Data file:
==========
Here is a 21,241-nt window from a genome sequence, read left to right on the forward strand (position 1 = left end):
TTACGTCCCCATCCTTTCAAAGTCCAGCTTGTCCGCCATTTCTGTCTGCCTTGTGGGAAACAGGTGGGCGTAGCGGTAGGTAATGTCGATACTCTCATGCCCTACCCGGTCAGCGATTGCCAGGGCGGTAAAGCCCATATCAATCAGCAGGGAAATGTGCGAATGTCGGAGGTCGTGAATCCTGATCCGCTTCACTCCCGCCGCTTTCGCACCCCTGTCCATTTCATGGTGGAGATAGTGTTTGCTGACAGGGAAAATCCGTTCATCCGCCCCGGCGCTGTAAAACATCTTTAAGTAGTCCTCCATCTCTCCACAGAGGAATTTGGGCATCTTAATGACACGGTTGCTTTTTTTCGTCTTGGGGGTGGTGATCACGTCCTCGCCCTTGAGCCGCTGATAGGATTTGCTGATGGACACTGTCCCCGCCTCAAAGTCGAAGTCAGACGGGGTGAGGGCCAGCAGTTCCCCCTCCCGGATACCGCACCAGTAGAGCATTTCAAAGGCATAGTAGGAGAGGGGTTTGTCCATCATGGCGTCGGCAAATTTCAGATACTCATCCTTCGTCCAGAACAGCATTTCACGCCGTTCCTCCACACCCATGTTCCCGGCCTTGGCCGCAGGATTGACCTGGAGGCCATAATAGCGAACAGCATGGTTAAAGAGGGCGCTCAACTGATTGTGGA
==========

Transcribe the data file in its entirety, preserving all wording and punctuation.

Here is a 21,241-nt window from a genome sequence, read left to right on the forward strand (position 1 = left end):
TTACGTCCCCATCCTTTCAAAGTCCAGCTTGTCCGCCATTTCTGTCTGCCTTGTGGGAAACAGGTGGGCGTAGCGGTAGGTAATGTCGATACTCTCATGCCCTACCCGGTCAGCGATTGCCAGGGCGGTAAAGCCCATATCAATCAGCAGGGAAATGTGCGAATGTCGGAGGTCGTGAATCCTGATCCGCTTCACTCCCGCCGCTTTCGCACCCCTGTCCATTTCATGGTGGAGATAGTGTTTGCTGACAGGGAAAATCCGTTCATCCGCCCCGGCGCTGTAAAACATCTTTAAGTAGTCCTCCATCTCTCCACAGAGGAATTTGGGCATCTTAATGACACGGTTGCTTTTTTTCGTCTTGGGGGTGGTGATCACGTCCTCGCCCTTGAGCCGCTGATAGGATTTGCTGATGGACACTGTCCCCGCCTCAAAGTCGAAGTCAGACGGGGTGAGGGCCAGCAGTTCCCCCTCCCGGATACCGCACCAGTAGAGCATTTCAAAGGCATAGTAGGAGAGGGGTTTGTCCATCATGGCGTCGGCAAATTTCAGATACTCATCCTTCGTCCAGAACAGCATTTCACGCCGTTCCTCCACACCCATGTTCCCGGCCTTGGCCGCAGGATTGACCTGGAGGCCATAATAGCGAACAGCATGGTTAAAGAGGGCGCTCAACTGATTGTGGA